In the digital era, we’ve become accustomed to the convenience of portable technology and our dependency on these devices is only set to increase. Strategy Analytics predicts that there will be a staggering 33 billion connected devices by 2030. But what happens when the battery goes flat?
As smartphones and tablets increasingly become the device of choice for education and personal use, the ability to charge these devices via USB ports is critical. This is especially true for millennials (18-34 year olds), who make up the majority of university students and who have come to depend on having connectivity and information at their fingertips.
Concerns over environmental impact and cost are encouraging many education institutions to digitise their services through the inclusion of mobile learning tools. That last bit of charge can make all the difference for students who need to access virtual learning documents before dashing to hand in their essay on time. You can picture the scene – laptops running out of battery at the last second, students racing around desperately trying to find a free plug socket or free library computer to submit their final essay. However, it’s a scenario that could be completely avoided.
‘It’s a no brainer for students when battery is running low and there are deadlines and friends to meet – do you sit in the high street coffee shop, with charging stations, or the university café without?’
For students, having the technology at hand to support their lifestyle is simply a must. For city universities, providing the right working and socialising environment is also key to keeping students engaged in campus life. It’s a no brainer for students when battery is running low and there are deadlines and friends to meet – do you sit in the high street coffee shop, with charging stations, or the university café without? Unfortunately, a cheaper snack may come second to getting that vital charge.
In these moments, getting the right power from the USB socket is crucial. Cue Dynamic Device Recognition (DDR), which makes USB charging that much more efficient. Different devices charge in different ways – a charger may work perfectly for an iPhone, for example, but struggle to provide the same charge for an iPad. DDR ensures that whatever make or model you charge, the devices recognises the socket or module as it would its own charger, drawing current in the way that best suits its design. Sockets with DDR technology provide a faster charge – saving valuable time for students on deadline day.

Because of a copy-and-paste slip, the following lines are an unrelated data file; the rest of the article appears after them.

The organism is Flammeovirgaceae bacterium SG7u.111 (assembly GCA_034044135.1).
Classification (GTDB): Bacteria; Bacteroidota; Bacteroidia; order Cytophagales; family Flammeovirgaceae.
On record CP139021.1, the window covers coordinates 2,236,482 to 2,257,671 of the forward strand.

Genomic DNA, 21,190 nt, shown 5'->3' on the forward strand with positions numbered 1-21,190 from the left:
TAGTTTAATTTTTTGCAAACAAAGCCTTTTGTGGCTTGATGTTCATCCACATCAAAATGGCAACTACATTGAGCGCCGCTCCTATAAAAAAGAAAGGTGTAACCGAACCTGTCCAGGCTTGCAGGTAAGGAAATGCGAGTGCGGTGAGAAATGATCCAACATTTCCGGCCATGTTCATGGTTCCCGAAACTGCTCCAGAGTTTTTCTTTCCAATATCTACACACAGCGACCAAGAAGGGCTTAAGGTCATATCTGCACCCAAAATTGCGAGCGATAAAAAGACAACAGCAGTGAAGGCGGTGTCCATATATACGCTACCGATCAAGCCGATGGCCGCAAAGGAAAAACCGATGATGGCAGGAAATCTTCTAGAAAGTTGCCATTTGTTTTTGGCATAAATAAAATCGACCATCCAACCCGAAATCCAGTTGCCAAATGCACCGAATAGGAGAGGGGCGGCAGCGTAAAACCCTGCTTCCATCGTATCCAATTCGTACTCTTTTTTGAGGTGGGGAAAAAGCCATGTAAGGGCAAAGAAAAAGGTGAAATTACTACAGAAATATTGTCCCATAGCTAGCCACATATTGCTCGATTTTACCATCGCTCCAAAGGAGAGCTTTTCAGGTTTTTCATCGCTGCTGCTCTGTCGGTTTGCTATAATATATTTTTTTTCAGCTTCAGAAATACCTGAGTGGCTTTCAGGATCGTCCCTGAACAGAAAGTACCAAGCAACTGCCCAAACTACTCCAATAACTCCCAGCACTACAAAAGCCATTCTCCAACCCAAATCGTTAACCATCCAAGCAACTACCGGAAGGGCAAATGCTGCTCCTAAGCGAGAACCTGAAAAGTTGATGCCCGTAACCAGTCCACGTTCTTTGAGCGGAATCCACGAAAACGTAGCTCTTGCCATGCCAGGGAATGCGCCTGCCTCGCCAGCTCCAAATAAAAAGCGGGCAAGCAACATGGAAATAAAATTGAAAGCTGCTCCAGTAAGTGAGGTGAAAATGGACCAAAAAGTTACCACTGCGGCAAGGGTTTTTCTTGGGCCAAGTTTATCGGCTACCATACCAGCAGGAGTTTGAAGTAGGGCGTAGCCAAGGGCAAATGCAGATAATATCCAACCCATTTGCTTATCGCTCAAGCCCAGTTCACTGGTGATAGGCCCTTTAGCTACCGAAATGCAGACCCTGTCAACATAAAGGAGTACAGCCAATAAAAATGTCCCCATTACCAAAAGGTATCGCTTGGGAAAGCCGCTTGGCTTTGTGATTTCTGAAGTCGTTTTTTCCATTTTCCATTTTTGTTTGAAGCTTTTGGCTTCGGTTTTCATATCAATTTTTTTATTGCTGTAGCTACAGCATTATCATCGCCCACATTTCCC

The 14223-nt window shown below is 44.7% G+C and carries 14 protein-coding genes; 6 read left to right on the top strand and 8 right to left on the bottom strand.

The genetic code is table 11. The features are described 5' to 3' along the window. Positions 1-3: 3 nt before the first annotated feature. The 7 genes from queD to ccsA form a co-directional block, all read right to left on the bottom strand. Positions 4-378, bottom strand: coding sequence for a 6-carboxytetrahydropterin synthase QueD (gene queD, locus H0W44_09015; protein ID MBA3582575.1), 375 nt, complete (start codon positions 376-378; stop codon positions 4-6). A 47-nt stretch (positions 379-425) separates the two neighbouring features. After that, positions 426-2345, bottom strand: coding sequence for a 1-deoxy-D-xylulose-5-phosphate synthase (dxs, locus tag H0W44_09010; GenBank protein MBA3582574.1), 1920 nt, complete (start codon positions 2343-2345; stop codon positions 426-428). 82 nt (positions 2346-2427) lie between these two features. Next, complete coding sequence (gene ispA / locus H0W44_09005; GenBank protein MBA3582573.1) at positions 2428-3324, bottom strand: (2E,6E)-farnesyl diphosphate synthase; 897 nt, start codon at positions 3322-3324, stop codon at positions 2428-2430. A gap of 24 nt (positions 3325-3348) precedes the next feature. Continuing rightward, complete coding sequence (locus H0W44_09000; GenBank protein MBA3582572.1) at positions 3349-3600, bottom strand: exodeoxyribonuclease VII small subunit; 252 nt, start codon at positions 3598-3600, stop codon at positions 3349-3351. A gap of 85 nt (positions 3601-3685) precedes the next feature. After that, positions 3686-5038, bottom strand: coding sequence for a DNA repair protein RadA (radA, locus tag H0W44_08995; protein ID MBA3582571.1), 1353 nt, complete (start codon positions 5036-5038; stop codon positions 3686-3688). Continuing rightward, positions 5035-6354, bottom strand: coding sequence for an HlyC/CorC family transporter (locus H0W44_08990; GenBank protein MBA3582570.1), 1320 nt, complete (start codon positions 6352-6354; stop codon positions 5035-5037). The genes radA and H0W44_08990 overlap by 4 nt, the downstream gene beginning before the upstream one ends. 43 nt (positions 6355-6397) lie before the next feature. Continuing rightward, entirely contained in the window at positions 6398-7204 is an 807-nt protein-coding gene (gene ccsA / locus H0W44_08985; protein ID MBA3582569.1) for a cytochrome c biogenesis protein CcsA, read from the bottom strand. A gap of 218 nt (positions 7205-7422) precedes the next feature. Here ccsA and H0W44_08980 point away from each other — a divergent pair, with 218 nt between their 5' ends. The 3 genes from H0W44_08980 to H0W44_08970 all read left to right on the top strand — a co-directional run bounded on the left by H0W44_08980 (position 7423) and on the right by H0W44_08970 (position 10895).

With almost half a million students coming to the UK to study from all over the world, USB charging also removes the need for bulky converters and chargers, some of which may not even work with the sockets supplied by the university. Not only does USB charging save time for university IT support staff, by reducing the risk of student chargers failing to charge, but it also provides vital flexibility and peace of mind for students throughout their studies.
MK Electric, the UK’s leading manufacturer of wiring accessories, has integrated its USB charging capabilities into its iconic product portfolio. The USB integrated sockets are designed to provide a faster and optimised charging performance and enhance user experience.
Universities must adopt USB charging to provide a superior service to their students, faculty, and support staff. In a world where we are all accustomed to the convenience that technology provides, running out of battery simply isn’t an option.